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The well-being of children in the UK$
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Jonathan Bradshaw

Print publication date: 2016

Print ISBN-13: 9781447325628

Published to Policy Press Scholarship Online: September 2016

DOI: 10.1332/policypress/9781447325628.001.0001

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Child poverty and deprivation

Child poverty and deprivation

Chapter:
(p.31) Three Child poverty and deprivation
Source:
The well-being of children in the UK
Author(s):

Jonathan Bradshaw

Gill Main

Publisher:
Policy Press
DOI:10.1332/policypress/9781447325628.003.0003

Child poverty has a profound impact on child health, educational attainment and future employment. It is thus very costly to society and public expenditure. After 1999 the Labour government reduced child poverty and in 2010 passed the Child Poverty Act with clear child poverty targets The Conservative government has now abandoned these. Child poverty rates have been more or less static since the 2010. There is considerable area variation with Scotland having the lowest child poverty rates. The characteristics of children in poverty have been changing, with a growing proportion with someone in employment and a falling proportion in lone parent families. However the poverty risk is higher if: there are no parents employed, the child is living in a lone parent family, the child is younger, black Caribbean or Pakistani, in social housing. Most child poverty is transitory but there has been a reduction in mobility out of poverty in successive generations. The UK had the biggest reduction of child poverty of any rich country between the 1990s and 2010 and now comes in the middle of the international league tables on child poverty. Child poverty is very likely to increase over the next five years.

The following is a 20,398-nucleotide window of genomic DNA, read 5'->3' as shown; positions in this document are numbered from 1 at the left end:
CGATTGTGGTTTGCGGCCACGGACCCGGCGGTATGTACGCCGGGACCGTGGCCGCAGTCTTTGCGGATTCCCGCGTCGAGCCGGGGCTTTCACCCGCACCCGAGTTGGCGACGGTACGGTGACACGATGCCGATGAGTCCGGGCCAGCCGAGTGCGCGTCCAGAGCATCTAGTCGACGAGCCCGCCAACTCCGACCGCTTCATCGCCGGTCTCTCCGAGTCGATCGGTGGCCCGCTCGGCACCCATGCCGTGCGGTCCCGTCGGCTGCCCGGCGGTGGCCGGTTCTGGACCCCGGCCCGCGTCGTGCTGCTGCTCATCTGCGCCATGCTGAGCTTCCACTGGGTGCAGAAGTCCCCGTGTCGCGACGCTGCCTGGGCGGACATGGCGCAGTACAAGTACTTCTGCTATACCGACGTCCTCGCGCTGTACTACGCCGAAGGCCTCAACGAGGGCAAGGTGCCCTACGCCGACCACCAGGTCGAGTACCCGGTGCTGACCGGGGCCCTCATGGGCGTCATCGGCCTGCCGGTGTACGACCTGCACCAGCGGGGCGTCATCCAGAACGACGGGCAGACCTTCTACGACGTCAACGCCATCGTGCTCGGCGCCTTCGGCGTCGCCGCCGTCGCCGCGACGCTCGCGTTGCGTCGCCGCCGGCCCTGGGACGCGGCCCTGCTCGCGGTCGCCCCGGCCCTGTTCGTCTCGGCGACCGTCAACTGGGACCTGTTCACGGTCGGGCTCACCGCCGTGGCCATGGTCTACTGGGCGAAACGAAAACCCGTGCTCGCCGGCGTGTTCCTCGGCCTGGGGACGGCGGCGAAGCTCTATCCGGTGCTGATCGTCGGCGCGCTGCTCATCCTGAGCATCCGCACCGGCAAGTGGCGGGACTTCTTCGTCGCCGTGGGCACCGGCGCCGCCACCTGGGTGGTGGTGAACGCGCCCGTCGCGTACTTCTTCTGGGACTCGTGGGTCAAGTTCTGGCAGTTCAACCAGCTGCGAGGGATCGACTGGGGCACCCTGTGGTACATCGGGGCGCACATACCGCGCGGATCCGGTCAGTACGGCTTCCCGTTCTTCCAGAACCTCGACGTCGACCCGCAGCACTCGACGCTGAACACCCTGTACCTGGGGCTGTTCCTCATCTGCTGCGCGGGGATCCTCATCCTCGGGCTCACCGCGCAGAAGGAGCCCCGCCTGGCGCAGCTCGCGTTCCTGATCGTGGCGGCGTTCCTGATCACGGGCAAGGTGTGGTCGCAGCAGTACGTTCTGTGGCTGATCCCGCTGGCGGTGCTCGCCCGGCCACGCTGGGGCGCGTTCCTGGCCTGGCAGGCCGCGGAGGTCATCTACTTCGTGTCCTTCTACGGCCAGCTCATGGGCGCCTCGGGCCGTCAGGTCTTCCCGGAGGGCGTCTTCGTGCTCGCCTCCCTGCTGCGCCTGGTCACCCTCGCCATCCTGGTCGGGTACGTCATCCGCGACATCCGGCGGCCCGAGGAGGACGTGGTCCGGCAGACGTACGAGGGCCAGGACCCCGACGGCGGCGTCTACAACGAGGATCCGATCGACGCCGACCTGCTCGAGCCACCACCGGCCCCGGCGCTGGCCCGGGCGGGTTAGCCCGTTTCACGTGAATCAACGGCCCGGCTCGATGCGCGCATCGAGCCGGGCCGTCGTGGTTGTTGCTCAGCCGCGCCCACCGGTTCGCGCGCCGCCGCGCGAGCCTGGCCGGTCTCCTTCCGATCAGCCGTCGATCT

Keywords:   child poverty, child health, educational attainment, successive generations

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